December 2010

Marine Archaeology: Hidden History Beneath the Sand and Sea

Robert F. Westrick, Marine Archaeologist, C&C Technologies

Abstract Summary

This presentation will provide a brief history of underwater archaeology and maritime history in general including a synopsis of several projects on the Atlantic coast, before turning the focus towards deepwater shipwrecks in the Gulf of Mexico. In the Fall of 2009 and 2010, an interdisciplinary team consisting of marine archaeologists, marine biologists, geophysicists, oceanographers, and other ocean scientists conducted investigations of six deepwater shipwrecks in the Gulf of Mexico. The sites ranged in depth from 530 meters and 2,250 meters. The field investigations are part of a four-year study sponsored by the Department of the Interior’s Bureau of Ocean Energy Management (BOEM), National Oceanic and Atmospheric Administration Office of Ocean Exploration and Research (NOAA OER), and the National Oceanographic Partnership Program (NOPP). The shipwreck component is part of a deepwater coral study focused on Lophelia. Both the archaeological and biological components of the project rely heavily on acoustic data such as side scan sonar and multibeam bathymetry for site selection and initial site evaluation. This presentation will focus on the archaeological findings and the sophisticated technology, data, and equipment utilized to locate and study these sites.

The shipwrecks include: the Viosca Knoll Wreck, the Ewing Bank Wreck, the Green Lantern Wreck, the 7,000-foot Wreck, Gulfpenn and Gulfoil. They were found during industry geophysical surveys and each was reassessed using the latest Autonomous Underwater Vehicle (AUV) technology. The field investigations utilized the Remotely Operated Vehicle (ROV), Jason II onboard NOAA’s flagship R/V Ronald H. Brown. Jason II is a sophisticated ROV operated by Woods Hole Oceanographic Institution (WHOI) and is specifically designed for scientific research. The archaeological objectives of the project were to assess each wreck site to establish its type, date of construction, use, and positive identification if possible. Ultimately the research team seeks to determine each sites potential eligibility to the National Register of Historic Places (NRHP) through archival research and the analysis of the field data. Each site is potentially eligible for the NRHP and represents an important snapshot of our global maritime heritage.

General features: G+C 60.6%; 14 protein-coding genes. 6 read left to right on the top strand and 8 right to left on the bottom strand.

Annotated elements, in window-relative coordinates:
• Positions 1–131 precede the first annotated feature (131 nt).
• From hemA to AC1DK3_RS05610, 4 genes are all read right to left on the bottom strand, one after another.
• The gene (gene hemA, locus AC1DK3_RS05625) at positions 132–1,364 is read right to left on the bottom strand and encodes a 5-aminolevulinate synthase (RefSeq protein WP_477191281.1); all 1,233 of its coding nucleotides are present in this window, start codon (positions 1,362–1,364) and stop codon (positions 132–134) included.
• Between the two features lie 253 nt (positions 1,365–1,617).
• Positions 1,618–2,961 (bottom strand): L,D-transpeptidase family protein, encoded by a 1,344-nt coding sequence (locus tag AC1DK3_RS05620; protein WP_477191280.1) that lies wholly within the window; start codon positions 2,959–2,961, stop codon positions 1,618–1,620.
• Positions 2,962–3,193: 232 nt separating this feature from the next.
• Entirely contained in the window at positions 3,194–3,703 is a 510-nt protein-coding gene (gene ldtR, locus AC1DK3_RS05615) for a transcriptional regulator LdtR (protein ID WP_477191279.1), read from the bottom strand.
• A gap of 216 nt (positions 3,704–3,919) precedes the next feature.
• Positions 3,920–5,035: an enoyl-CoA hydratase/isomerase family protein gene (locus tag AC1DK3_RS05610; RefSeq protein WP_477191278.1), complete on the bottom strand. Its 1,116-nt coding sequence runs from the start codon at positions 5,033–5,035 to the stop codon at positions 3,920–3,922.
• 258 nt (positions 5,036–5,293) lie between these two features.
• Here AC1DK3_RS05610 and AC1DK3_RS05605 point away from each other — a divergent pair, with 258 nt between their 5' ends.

Biographical Sketch

Robert Westrick holds a Master’s degree in Maritime History & Nautical Archaeology from East Carolina University. He is a registered professional archeologist. Westrick has worked on numerous shipwreck projects over the past eighteen years ranging from remote sensing surveys to complete excavation and mapping investigations. In 1997 he secured the necessary permits from the United States Navy, obtained funding from the Institute for International Maritime Research, and completed the first archaeological survey of the U.S.S. Peterhoff, a Civil War steamship lost off the coast of North Carolina. The Peterhoff was the first shipwreck ever to be placed on the National Register Historic Places, despite that distinction, no prior detailed archaeological survey had ever been conducted on the site. In addition to his work on various Civil War shipwrecks in North Carolina and Virginia, Westrick has worked on projects ranging from 17th century Spanish merchant ships off Bermuda to 19th century schooners in Lake Erie.

Mr. Westrick currently works as a marine archaeologist for C & C Technologies, one of the world’s leading companies specializing in the field of deepwater Autonomous Underwater Vehicles (AUVs) and archaeological survey work. He is serving as an archaeologist for the “Deep Wrecks” Project. The project, a four-year study in conjunction with NOAA and the Bureau of Ocean Energy Management (BOEM) of the U.S. Department of the Interior, utilized the latest in ROV technology to study six shipwreck sites located in 3,000-7,450 feet of water in the Gulf of Mexico.

His publications include his Master’s thesis, The U.S.S. Peterhoff: An Historical and Archaeological Investigation of A Civil War Shipwreck (2001), An Investigation and Assessment of Civil War Shipwrecks off Fort Fisher, North Carolina (contributing author, 2001) and numerous articles in various publications. He recently finished another book, Shipwrecks & Maritime Archaeology of the New World - 1492-1900: A Comprehensive Directory. (2011).